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You need to research George Cayley who worked out the principles of modern aircraft in the first decades of the 19th Century, and flew heavier than air gliders by mid century. But that should not detract from the real achievements of the Wright Brothers in constructing prototypes of practical heavier than air flying machines. Heavier than air flight by the ...


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There is a Wikipedia article on the subject of Pre-Columbian metallurgy. I would go farther than you in saying that ALL, not "most", new world indigenous cultures were based on non-metallic technology. It is true a few isolated cases of copper ornaments and such have been found, but in general, I know of no widespread use of metal tools or weapons anywhere ...


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Most of the rifles used in WWI were designed, adopted and procured 10-20 years prior during a period of great upheaval in military rifle technology. In the decades leading up to WWI there was a great change in ammunition which most lever designs could not accommodate. Militaries were rapidly adapting rounds with better ballistics in addition to larger and ...


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Underbarrel magazine have many shortcomings: displacement of the center of mass during shooting, placement rounds one after another makes rifle sensitive to shocks, feed mechanism is more complicated and less reliable, reloading this magazine is not so fast as box magazine (with en-bloc clip or stripper clip).


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Around 1671CE two turbine steam engined devices were presented by the Jesuit Friar Min-Ming Wo to for the Khang-Hsi emperor. Joseph Needham and Wang Ling. Mechanical Engineering. In Science and Civilisation in China Vol 4 (Physics and Physical Technology) Book 2. CUP 1965: p225ff.


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The book is very well regarded: it won a Pulitzer Price for non-fiction and figures in many lists of the more important books of the end of the 20th century. It's impossible to say how accurate it is regarding the truth of its main thesis: that the long-term and gross differences between societies in different continents and environments, come ultimately ...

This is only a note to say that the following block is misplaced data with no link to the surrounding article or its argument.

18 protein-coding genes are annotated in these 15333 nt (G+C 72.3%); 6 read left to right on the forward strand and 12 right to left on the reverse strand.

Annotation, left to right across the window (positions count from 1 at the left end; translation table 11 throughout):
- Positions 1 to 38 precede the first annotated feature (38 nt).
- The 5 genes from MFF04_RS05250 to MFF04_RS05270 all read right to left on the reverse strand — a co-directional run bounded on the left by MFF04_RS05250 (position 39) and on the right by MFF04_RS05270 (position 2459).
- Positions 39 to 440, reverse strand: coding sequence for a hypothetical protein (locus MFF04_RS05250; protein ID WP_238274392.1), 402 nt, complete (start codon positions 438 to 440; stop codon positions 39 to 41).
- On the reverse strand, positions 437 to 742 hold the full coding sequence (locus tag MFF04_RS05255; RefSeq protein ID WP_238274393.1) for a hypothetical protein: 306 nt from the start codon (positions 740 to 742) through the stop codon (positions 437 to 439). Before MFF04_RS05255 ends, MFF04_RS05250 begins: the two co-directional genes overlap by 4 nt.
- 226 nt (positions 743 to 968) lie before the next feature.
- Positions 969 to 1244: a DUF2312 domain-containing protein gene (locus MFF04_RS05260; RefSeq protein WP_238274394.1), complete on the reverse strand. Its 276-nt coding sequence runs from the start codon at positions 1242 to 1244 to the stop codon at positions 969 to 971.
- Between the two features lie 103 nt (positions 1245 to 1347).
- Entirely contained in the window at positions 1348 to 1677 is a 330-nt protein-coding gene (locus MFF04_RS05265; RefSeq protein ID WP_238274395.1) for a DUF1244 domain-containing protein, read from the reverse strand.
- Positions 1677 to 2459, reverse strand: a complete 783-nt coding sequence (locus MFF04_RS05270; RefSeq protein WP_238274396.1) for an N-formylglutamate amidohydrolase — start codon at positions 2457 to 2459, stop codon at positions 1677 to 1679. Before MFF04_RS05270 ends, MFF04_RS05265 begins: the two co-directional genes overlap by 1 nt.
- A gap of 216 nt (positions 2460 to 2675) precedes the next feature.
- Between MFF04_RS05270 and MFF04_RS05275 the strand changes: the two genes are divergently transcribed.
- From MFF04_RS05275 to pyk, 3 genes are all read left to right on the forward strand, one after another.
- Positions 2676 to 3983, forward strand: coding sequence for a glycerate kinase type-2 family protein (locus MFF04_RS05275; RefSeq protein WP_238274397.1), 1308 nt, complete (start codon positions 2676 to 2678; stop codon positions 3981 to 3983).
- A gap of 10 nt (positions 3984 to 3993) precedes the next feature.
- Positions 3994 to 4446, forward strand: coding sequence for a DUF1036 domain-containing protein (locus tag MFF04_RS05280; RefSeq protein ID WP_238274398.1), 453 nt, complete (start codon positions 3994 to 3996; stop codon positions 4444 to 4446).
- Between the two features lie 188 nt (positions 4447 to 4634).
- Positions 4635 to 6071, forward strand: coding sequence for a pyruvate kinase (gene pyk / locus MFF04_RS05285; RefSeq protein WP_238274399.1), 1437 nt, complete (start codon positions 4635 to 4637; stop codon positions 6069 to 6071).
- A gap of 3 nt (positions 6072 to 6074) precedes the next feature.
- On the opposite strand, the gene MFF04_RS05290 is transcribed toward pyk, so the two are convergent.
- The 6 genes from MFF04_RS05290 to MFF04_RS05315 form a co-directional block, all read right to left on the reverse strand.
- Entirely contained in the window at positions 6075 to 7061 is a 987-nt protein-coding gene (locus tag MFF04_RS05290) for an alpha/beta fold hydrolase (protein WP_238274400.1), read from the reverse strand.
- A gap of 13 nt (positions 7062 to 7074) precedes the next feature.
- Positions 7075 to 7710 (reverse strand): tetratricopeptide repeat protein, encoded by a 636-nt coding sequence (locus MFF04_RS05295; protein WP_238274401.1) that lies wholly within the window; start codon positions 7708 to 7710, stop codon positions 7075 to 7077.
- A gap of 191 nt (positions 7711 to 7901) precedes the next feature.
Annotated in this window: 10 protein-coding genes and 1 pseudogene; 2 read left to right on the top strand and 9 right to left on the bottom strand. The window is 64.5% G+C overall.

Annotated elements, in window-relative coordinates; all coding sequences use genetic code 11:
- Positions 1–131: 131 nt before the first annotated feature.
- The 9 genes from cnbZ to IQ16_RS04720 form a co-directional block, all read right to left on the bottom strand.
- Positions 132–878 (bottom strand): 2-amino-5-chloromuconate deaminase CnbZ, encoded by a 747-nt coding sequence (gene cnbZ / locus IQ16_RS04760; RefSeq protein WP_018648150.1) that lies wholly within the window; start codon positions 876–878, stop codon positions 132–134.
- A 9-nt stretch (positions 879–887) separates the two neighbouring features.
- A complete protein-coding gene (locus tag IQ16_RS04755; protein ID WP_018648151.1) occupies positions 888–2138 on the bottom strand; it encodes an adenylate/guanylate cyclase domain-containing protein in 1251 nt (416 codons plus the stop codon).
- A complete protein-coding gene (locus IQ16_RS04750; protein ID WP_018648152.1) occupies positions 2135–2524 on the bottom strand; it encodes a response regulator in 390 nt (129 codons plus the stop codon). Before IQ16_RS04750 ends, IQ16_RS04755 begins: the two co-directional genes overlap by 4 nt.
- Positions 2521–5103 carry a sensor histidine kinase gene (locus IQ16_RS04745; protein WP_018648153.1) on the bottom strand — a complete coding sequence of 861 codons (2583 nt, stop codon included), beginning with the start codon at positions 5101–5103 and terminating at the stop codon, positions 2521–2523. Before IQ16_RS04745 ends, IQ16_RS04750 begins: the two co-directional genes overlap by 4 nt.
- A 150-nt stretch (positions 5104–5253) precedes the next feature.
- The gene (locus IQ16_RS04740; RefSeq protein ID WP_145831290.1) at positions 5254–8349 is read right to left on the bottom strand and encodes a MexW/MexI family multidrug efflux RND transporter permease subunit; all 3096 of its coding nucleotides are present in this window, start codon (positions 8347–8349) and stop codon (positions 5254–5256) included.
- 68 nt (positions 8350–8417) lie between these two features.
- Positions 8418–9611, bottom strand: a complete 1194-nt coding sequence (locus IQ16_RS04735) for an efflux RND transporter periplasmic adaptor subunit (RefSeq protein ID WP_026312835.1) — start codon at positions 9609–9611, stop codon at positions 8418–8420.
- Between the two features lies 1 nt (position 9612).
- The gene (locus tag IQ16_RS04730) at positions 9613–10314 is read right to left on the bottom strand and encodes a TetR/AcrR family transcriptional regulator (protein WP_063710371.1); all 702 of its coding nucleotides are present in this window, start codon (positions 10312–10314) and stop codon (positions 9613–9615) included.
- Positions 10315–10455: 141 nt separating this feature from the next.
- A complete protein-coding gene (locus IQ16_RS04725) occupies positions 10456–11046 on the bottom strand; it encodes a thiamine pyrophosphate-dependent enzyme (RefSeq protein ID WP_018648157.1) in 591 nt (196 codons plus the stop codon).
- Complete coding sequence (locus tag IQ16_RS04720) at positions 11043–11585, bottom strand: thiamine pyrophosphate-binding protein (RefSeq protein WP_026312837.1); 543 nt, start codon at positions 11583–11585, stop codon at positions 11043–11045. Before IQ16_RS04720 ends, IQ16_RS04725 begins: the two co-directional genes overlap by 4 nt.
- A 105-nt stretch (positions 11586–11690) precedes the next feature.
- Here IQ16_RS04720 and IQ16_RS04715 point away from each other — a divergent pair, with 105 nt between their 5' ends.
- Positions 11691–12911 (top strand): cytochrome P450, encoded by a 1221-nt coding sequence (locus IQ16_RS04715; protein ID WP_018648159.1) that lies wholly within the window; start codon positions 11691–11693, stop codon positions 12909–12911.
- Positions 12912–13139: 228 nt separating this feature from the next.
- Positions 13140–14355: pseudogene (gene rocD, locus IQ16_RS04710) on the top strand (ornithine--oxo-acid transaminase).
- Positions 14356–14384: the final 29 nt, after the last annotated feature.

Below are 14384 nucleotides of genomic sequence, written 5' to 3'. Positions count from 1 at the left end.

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You may be thinking of the Ancient Discoveries series. The episode on the steam engine had a mention of China, but on a different topic. Steam engines, due to the heat and pressure of steam, require strong metal fittings which was technology not available anywhere in the far east until the 19th century. The rotating ball of Heron I would consider to be a ...


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Yes, sort of. Illiterate people could "sign" using hand prints, which is a reasonably reliable biometric (totally anecdotal, but my university's experience was <10% false identification) that's a bit easier to authenticate by the naked eye. Prints of the finger (more than just the tip) could also be authenticated based on feature such as lengths between ...


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An additional reason might be that infantry doctrine prior to and during most of WWI still considered the bayonet charge a valid tactic. Indeed giving the enemy a 'taste of cold steel' had an almost mythical effectiveness and was seen as the ultimate goal of the infantryman. As a result an infantry rifle had to be rugged enough to be used as a spear. A pump ...


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To quote from Field and Stream (1909): All sportsmen are familiar with the bolt action military rifle and the lever-action sporting rifle. Each has advantages over the other according to how and where it is to be used. The strength, durability and ease of repair of the military bolt type appeals lo the sportsman going out for big game in the ...



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